FS: So, first of all, when I was 17 years old, I lost an aunt who was very close to us. And in fact, that was the first time I had the experience of being in the same vehicle with someone who had died. And so, I had the opportunity to know from my mom, who was a nurse, that she (Aunt) died from complications of diabetes. So, when I went to the university, I had an experience where one of our lecturers teaching us metabolic biochemistry was trying to encourage us career wise, and he said that, we shouldn’t pick up our research career in hypertension or diabetes because there’s no money in it; and also, because it’s difficult to have results when you do research in these areas. He encouraged us to pick up jobs and research in HIV and malaria because there’s enough money in it. Immediately, I felt more like he was saying I should let my aunt and a thousand others like her to die. And so, there was something that woke up in me and I basically told myself, the other classmates should go ahead with HIV and malaria, I’m going to go ahead with diabetes. So, when I finished my university, I picked up my first job as a finance clerk. And as I was growing in that job as a finance clerk in a health system, I started working on what the health system was doing or the health organization, the CDC, what they were doing on diabetes. And that’s how I started working on NCDs. And the passion in that area continued to grow, but it skyrocketed when I learned about advocacy. I attended a training session organized by FHI 360 on advocacy, and I realized that advocacy was actually one of the best methods to bring change in any area. So, this really motivated my interest, really raised my hope and made me get very engaged in NCD work, because I now believed I could bring a change in this domain.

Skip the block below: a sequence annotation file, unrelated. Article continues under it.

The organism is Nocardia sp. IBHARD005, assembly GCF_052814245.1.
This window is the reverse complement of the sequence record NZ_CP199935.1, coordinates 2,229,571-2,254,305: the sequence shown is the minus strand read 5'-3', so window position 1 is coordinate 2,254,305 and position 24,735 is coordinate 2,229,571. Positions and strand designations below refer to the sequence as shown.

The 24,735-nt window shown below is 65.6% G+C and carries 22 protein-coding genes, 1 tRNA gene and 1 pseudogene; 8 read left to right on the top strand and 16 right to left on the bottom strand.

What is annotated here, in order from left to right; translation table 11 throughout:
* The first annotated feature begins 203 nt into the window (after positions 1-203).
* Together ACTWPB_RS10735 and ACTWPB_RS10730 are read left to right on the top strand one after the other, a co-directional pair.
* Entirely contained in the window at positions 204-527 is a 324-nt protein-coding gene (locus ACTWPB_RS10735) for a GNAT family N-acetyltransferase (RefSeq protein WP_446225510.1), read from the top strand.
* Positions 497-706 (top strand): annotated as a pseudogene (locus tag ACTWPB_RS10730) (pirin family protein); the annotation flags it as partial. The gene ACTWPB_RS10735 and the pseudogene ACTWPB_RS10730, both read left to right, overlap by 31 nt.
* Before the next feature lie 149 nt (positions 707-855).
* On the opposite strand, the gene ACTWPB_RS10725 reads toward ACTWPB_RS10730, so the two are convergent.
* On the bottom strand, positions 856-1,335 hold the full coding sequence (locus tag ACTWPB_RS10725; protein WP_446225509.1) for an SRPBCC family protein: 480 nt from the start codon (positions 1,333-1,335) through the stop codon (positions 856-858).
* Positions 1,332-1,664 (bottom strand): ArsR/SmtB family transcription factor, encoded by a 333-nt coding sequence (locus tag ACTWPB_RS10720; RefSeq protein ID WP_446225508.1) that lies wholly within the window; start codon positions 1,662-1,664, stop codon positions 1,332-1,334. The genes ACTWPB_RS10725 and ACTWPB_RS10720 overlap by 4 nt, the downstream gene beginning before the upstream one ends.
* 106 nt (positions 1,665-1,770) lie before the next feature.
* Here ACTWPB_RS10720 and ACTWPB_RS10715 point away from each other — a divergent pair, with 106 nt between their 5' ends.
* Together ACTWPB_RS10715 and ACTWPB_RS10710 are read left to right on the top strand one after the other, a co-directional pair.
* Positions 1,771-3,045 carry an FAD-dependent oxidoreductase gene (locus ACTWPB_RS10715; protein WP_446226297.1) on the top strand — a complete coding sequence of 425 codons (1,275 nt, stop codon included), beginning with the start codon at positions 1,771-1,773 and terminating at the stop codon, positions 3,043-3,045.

RBA: That’s a very interesting journey. Can you tell me about your current organization focusing on Cameroon Civil Society NCD Alliance – regarding when it was established, what it does and how this relates to this project, which is the chronicity and care in African contexts?